17. View Comment

good

View Tutorial          By: gummalla subbarao at 2011-03-09 01:24:58
18. View Comment

nice

View Tutorial          By: udhay at 2011-04-01 02:48:25
19. View Comment

good;Every one can understand

View Tutorial          By: seshu at 2011-04-26 05:11:09
20. View Comment

good tutorial for beginners..........

View Tutorial          By: Madarapu naveen at 2011-06-18 11:19:50
21. View Comment

good explanation.

View Tutorial          By: praneeth at 2011-06-20 23:28:00
22. View Comment

Zabardast

View Tutorial          By: Rohan at 2011-11-03 08:25:59
23. View Comment

good one

View Tutorial          By: thyagesh at 2011-12-06 05:06:27
24. View Comment

Nice one really helpful thanks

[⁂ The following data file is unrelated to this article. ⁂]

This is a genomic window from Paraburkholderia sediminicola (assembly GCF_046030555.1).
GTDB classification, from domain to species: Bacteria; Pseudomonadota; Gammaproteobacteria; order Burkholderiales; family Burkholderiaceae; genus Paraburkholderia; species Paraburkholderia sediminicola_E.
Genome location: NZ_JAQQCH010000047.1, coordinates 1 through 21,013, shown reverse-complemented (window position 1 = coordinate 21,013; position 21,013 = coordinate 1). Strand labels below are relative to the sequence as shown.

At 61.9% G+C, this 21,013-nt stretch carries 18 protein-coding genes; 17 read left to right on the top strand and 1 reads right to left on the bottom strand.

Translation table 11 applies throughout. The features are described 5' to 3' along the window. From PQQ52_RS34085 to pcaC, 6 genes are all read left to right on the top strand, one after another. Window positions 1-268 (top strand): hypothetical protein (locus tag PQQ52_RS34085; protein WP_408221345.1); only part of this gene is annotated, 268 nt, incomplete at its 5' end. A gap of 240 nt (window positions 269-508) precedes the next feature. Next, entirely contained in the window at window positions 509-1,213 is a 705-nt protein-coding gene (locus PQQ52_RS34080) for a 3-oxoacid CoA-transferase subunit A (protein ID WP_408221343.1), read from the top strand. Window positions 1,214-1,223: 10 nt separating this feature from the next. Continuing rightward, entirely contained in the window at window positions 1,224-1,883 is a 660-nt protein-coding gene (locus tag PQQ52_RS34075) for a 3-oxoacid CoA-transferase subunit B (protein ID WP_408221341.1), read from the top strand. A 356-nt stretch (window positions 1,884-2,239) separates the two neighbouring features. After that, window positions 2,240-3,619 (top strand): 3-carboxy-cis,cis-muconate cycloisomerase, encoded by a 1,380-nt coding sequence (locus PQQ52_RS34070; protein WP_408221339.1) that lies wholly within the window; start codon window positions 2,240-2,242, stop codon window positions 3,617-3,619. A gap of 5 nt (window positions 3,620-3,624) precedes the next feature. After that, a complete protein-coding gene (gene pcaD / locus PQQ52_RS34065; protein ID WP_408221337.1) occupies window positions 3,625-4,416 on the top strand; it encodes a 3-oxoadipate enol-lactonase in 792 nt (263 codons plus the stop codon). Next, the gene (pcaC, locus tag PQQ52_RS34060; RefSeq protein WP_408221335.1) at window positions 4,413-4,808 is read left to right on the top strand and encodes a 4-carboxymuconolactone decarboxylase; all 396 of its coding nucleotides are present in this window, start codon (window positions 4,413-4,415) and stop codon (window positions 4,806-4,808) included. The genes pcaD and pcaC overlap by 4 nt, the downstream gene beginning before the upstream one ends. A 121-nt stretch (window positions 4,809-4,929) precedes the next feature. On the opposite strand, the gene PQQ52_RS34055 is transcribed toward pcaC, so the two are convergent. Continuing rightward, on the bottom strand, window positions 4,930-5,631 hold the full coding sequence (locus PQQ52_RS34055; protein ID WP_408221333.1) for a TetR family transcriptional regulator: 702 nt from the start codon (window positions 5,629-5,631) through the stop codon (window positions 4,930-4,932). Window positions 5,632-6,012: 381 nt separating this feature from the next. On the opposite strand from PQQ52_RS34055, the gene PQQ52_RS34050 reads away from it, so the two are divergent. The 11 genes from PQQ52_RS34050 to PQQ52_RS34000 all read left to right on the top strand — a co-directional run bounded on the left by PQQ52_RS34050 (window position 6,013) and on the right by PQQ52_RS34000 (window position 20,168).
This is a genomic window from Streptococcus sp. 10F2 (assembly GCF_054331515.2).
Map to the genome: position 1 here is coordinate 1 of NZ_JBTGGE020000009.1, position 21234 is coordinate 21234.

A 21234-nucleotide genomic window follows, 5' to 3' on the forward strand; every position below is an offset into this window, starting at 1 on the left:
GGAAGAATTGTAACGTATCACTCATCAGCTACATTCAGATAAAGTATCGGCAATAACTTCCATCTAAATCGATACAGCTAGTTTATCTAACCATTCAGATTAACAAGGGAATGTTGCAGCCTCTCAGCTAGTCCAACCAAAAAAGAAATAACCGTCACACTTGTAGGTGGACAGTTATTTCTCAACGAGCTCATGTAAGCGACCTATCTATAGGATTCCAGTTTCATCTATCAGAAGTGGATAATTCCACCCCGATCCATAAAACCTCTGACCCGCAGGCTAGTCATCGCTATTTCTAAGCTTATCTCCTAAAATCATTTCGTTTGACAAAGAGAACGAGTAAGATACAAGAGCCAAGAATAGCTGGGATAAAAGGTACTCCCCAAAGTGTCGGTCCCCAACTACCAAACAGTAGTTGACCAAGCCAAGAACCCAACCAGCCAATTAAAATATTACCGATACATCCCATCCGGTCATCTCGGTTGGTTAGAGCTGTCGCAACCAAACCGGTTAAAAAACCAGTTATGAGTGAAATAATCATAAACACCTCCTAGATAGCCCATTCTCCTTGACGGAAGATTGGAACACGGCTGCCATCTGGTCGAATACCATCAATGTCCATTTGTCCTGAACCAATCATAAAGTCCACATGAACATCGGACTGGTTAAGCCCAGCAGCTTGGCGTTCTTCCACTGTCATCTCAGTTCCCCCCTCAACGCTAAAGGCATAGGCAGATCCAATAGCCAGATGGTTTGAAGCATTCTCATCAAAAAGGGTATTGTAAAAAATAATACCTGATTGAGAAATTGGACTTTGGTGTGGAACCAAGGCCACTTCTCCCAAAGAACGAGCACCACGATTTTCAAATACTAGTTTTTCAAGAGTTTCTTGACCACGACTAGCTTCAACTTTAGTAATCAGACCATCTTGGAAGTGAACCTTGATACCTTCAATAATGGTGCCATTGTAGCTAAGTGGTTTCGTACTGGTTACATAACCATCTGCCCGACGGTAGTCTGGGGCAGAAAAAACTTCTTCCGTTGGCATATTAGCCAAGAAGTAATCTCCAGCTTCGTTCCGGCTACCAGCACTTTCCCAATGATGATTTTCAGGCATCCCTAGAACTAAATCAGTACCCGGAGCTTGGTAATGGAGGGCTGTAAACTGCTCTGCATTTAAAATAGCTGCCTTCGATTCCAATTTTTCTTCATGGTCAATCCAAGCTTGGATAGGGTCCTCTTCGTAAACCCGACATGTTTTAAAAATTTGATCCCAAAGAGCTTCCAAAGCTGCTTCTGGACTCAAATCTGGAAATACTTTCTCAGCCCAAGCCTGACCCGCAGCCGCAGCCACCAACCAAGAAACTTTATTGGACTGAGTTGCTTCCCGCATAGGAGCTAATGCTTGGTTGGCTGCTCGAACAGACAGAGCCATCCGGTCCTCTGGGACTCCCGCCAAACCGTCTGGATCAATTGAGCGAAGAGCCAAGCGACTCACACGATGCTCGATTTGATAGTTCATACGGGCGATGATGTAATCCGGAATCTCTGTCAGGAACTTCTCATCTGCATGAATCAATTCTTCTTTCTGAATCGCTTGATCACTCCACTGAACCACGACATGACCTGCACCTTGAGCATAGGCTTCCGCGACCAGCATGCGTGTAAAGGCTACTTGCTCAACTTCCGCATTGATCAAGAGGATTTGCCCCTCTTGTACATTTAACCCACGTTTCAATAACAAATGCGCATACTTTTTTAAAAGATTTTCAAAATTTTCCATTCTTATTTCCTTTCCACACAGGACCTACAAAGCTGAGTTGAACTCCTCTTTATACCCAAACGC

View Tutorial          By: Shashikant at 2012-01-06 12:00:45
25. View Comment

great work! such a super explanation.. thanks a lot:)

View Tutorial          By: vinu dominic at 2012-02-08 06:16:48
26. View Comment

very good

View Tutorial          By: Deepika at 2012-03-26 07:00:29
27. View Comment

nice one

View Tutorial          By: navyasri at 2012-05-02 04:41:10
28. View Comment

Very nice

View Tutorial          By: sharath at 2012-07-17 11:31:20
29. View Comment

excellent

View Tutorial          By: santosh at 2012-08-28 06:12:44
30. View Comment

Excellent explanation...Thanku.

View Tutorial          By: Rajpal Singh at 2012-12-29 05:36:20
31. View Comment

Thanks a lot!!!

Its very useful explaination.


View Tutorial          By: dipali at 2012-12-31 06:49:41
32. View Comment

Thank you for giving info.

View Tutorial          By: Deepak cheela at 2013-01-23 07:03:08
33. View Comment

Thanks a ton! :)

View Tutorial          By: Prateek at 2015-03-12 11:40:08

Your name (required):


Your email(required, will not be shown to the public):


Your sites URL (optional):


Your comments:



More Tutorials by Authors: Shenoy S. Mallya N.
Tutorial on Struts Configuration File - struts-config.xml in Struts - from the book: Struts Survival Guide. Basics to Best Practices